When COVID-19 hit, process changes had to be implemented across many fields of work. Workplaces making accommodations for employees to work remotely from home was just the beginning. This drastic change caused businesses to re-evaluate how their processes and business goals could be accomplished.
When companies began determining how their work requirements could be completed with employees working remotely, they quickly realized that reliance on technology would be essential. Provider enrollment was one area of our workforce that was impacted and made changes to processes to support a new environment.
To get an understanding of how the changes impacted some working in provider enrollment, Donna Butcher had a Q&A with Michelle Romero, Credentialing and Billing Coordinator at Huntsville Hospital Health System in Huntsville, Alabama. Michelle has worked for Huntsville Hospital since 2008 and specifically in the credentialing and enrollment department since 2011. She is part of a team that completes payer enrollment for approximately 400+ providers. Michelle has witnessed the change in the enrollment processes through the pandemic and agreed to share her thoughts on this.
Our payer enrollment process pre-COVID, I felt, was much more secure and timely. Most applications for payers were submitted via fax, email, and/or USPS. We felt confident in knowing payers would process our applications in a timely manner. If enrollment specialists had payer questions, we could quickly call and obtain an answer. We also worked in the office having full access to all files and information needed as well as the equipment and tools we used.
COVID put a strain on our enrollment process. Our hospital continued hiring new providers, and APP's but the expectation was the same - "hurry up and get them enrolled." From a Managerial standpoint, there was not much support due to the demands being placed on all areas within the organization. As a Credentialing/Enrollment Specialist the pressure weighed heavily on our team. Some employees were given the opportunity to work from home, while others were not. Our department moved very slowly and when COVID hit a critical stage – some were required to continue working at the hospital. Those who were required to come in felt stressed finding the balance of working in person while their family was home. Those that did work from home a few days a week also felt the stress. This was particularly evident for those who had children learning virtually while employees were trying to assist and work, sometimes at the same time.
Most of the payers had their employees working remotely. There were many days, our phone calls were not answered or there was so much background noise you could barely hear the representative. There were problems with the faxing of applications. Most payers requested we fax our applications in addition to emailing. However, the payer’s employees were working from home and could not access the received faxes. This caused a prolonged enrollment process. We never really knew when the approval would be received. There were many different answers out there, leaving our team worried. Things were very inconsistent. Some commercial payers were doing "instant" enrollment via phone and some allowing applications to be sent via email. Medicare made COVID previsions - they enrolled a provider without much of the regulatory information typically requested on a normal submission. Little to no verifications were performed. Alabama Medicaid was also very helpful during all the changes. A few of their employees went above and beyond to make sure our enrollments were processed in a timely manner.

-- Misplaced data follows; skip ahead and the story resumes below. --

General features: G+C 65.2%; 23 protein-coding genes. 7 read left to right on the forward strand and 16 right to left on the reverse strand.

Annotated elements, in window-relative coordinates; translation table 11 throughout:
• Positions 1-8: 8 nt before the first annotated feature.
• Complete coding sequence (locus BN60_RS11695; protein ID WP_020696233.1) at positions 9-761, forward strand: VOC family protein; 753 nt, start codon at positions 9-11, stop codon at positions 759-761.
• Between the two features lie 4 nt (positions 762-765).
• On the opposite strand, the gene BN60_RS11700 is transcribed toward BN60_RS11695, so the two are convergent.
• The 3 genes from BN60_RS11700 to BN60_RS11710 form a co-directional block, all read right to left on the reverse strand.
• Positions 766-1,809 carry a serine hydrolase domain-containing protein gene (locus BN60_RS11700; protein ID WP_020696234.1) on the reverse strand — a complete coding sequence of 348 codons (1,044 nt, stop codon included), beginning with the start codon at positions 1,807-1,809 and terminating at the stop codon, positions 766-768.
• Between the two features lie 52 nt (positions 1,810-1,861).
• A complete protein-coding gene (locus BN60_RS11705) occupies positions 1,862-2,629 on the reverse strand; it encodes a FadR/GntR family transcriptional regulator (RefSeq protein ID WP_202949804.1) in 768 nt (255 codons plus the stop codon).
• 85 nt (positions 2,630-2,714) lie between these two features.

Payers returned to requiring paper application or an online submission of an enrollment application once the COVID protocols expired. I am not aware of any payers allowing for implementation of COVID process changes as a new policy. If anything, I think it revealed the vulnerabilities within each organization, opening the door to work on areas for improvement going forward. Our hospital, in particular, did not modify how we move forward in the future.
COVID made enrollments more difficult, for all of the reasons I mentioned previously. I think it is safe to say, not all payers, or our department, were prepared for such a break/interruption in their system. I know we are still making updates. Our cyber security is still continually requiring updates.
COVID created such uncertainty with the enrollment process, I can say that I am thankful we were not any of the thousands of people who lost their job during this time and have an opportunity to work on our processes going forward with our staff.
COVID changes affected many areas of our workforce. We are still feeling the effects today. Will things ever go back to the “way they were”, that is unlikely. But I think we did get one positive out of all this. We have learned to live an adaptive life both personally and at work.
I would like to thank Michelle for taking the time to speak with me on this subject when I know she is extremely busy. And wish her the best.